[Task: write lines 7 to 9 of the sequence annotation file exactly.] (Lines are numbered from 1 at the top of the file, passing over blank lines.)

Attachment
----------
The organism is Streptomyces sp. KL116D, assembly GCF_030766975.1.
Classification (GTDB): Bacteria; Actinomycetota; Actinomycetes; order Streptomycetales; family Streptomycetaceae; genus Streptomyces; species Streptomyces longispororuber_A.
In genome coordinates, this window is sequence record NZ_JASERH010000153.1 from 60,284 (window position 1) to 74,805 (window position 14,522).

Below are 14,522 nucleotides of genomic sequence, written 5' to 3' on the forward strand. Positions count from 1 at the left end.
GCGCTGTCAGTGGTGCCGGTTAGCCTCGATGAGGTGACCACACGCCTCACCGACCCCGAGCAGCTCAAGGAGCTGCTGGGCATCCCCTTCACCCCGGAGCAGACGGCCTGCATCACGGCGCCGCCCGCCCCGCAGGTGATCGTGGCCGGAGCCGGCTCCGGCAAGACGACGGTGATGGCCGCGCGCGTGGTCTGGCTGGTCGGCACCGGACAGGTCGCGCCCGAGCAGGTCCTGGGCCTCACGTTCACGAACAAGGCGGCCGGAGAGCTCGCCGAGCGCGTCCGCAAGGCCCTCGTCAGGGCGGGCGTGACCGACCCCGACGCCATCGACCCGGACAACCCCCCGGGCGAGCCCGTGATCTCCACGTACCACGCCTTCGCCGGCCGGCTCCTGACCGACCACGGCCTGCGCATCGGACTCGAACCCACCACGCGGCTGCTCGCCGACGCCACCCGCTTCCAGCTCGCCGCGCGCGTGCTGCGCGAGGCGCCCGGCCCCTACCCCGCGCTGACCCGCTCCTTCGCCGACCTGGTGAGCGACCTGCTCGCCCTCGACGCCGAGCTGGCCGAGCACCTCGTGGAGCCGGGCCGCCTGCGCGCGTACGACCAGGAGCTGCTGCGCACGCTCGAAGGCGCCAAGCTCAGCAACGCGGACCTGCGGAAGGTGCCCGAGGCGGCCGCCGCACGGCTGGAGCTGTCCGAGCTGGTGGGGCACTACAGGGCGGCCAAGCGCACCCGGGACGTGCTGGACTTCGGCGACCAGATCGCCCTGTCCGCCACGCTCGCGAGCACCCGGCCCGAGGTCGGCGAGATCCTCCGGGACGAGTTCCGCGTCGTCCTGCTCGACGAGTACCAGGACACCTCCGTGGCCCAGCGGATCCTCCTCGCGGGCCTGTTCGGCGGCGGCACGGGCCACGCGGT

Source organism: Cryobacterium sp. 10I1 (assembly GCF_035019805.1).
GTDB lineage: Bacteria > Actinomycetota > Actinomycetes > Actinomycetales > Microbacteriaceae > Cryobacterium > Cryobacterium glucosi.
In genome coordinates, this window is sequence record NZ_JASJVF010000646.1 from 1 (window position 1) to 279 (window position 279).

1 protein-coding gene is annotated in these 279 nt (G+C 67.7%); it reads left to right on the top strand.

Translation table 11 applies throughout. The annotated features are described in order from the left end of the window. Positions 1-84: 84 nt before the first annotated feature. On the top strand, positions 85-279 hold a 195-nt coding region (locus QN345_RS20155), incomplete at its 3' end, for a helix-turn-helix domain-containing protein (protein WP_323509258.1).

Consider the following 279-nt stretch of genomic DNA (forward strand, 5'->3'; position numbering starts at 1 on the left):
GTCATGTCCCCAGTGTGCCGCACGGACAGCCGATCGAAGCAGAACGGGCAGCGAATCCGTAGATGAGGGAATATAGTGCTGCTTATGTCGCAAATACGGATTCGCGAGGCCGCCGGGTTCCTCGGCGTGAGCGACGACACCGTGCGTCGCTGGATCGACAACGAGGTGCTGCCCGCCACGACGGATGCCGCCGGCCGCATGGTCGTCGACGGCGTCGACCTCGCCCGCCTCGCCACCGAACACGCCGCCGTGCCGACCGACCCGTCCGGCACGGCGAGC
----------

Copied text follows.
GTDB lineage: Bacteria > Actinomycetota > Actinomycetes > Actinomycetales > Microbacteriaceae > Cryobacterium > Cryobacterium glucosi.
In genome coordinates, this window is sequence record NZ_JASJVF010000646.1 from 1 (window position 1) to 279 (window position 279).

1 protein-coding gene is annotated in these 279 nt (G+C 67.7%); it reads left to right on the top strand.